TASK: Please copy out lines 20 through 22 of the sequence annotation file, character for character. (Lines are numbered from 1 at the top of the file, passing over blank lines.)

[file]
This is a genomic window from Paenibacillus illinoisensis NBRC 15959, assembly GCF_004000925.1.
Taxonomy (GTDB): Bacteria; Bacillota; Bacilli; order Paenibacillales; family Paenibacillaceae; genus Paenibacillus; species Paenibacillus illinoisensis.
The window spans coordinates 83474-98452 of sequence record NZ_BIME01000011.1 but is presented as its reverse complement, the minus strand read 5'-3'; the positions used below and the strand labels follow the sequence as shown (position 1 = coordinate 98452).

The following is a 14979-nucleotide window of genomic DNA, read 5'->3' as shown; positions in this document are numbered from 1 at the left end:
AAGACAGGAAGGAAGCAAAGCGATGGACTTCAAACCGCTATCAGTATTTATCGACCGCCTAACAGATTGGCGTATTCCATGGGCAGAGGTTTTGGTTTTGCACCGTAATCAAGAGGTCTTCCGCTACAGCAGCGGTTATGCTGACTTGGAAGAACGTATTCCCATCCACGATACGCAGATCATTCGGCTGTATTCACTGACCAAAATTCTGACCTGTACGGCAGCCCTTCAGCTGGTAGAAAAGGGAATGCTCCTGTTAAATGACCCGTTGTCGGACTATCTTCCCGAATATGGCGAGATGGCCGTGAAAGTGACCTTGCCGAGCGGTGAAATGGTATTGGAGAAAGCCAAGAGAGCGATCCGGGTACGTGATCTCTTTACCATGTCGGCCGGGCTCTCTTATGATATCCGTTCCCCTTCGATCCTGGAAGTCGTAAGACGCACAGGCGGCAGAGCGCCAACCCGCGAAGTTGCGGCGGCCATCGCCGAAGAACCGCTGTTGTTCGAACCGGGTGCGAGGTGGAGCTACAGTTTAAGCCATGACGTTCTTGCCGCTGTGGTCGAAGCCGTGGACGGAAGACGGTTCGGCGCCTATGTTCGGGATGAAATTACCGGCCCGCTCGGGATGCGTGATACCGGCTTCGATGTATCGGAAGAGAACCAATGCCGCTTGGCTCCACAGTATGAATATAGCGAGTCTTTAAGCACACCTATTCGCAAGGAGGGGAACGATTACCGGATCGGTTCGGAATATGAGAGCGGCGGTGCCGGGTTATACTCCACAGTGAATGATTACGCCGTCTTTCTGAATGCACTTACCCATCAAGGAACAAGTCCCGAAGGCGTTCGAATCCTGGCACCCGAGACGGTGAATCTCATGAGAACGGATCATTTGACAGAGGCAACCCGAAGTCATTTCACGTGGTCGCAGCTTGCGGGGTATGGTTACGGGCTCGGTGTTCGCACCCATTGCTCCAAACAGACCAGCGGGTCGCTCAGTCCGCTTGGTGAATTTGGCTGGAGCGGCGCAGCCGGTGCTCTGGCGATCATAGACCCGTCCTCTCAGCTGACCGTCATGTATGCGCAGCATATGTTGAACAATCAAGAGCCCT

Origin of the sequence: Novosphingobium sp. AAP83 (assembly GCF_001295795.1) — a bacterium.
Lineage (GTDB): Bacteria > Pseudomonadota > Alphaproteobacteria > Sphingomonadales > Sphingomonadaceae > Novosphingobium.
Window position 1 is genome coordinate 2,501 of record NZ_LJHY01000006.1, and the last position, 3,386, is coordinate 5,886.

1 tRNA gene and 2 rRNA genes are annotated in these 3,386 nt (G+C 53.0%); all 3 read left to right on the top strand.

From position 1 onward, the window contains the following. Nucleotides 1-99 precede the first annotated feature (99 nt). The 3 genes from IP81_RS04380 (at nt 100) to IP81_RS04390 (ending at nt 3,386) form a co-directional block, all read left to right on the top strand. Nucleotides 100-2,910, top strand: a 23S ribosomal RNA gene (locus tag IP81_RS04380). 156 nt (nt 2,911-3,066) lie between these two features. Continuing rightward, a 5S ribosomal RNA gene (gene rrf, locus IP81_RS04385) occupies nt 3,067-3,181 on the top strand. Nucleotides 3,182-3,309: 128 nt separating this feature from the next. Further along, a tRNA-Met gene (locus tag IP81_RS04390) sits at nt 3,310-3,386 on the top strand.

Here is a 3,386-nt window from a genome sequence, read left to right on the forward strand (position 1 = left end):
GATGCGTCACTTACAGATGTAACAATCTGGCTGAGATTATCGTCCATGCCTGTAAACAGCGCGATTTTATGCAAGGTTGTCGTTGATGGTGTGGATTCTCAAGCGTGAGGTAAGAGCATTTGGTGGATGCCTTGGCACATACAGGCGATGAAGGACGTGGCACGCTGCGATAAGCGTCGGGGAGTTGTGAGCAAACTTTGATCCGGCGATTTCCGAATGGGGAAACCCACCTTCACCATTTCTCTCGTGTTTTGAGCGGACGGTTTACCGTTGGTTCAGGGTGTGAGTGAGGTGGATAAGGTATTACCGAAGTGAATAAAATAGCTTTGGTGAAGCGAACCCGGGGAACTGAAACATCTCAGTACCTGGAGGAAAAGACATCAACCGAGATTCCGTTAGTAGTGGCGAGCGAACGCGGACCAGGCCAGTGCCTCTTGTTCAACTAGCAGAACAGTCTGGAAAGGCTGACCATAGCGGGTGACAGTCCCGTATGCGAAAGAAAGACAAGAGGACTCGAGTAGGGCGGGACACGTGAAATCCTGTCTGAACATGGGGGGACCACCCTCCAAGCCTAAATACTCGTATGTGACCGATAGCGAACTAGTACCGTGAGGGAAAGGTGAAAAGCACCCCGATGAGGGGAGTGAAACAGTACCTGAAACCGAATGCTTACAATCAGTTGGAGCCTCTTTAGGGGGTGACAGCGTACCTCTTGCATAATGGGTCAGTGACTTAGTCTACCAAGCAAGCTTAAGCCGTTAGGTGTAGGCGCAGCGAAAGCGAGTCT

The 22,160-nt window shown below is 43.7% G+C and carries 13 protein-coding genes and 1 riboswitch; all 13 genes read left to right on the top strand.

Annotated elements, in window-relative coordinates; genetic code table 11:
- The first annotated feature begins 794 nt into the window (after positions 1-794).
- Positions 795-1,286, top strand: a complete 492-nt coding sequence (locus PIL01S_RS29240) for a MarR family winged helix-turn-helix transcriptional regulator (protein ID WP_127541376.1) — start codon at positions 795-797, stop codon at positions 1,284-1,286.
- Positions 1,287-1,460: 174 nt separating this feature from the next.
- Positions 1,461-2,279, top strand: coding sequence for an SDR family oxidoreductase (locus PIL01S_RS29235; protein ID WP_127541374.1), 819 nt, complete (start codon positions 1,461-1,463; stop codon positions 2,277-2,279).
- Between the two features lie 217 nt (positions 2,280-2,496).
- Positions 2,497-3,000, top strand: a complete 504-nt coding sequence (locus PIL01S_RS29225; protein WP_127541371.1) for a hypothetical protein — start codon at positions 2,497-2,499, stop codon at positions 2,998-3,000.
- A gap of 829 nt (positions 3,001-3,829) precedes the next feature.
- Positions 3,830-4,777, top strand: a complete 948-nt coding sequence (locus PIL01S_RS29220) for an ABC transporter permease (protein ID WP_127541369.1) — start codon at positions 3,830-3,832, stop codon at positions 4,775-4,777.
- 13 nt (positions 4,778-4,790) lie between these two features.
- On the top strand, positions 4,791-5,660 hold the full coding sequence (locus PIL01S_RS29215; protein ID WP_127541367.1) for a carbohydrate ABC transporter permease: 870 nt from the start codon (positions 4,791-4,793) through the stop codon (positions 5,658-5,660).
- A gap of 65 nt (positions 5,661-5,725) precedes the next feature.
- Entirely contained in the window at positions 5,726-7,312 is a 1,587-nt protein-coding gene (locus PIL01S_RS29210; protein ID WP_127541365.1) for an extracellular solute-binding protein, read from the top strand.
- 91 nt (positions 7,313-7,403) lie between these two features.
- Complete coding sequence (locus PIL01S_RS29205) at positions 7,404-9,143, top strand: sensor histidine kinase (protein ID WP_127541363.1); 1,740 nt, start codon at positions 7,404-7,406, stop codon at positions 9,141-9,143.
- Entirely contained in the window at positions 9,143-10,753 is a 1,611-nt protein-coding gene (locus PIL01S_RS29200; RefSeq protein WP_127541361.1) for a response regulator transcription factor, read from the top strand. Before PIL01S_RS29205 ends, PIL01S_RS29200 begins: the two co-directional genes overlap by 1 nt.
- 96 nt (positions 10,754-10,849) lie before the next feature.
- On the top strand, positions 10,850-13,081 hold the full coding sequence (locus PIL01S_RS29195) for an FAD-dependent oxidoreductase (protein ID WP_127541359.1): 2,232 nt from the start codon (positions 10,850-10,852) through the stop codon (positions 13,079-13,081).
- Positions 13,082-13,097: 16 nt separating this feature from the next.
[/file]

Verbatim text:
- Positions 2,497-3,000, top strand: a complete 504-nt coding sequence (locus PIL01S_RS29225; protein WP_127541371.1) for a hypothetical protein — start codon at positions 2,497-2,499, stop codon at positions 2,998-3,000.
- A gap of 829 nt (positions 3,001-3,829) precedes the next feature.
- Positions 3,830-4,777, top strand: a complete 948-nt coding sequence (locus PIL01S_RS29220) for an ABC transporter permease (protein ID WP_127541369.1) — start codon at positions 3,830-3,832, stop codon at positions 4,775-4,777.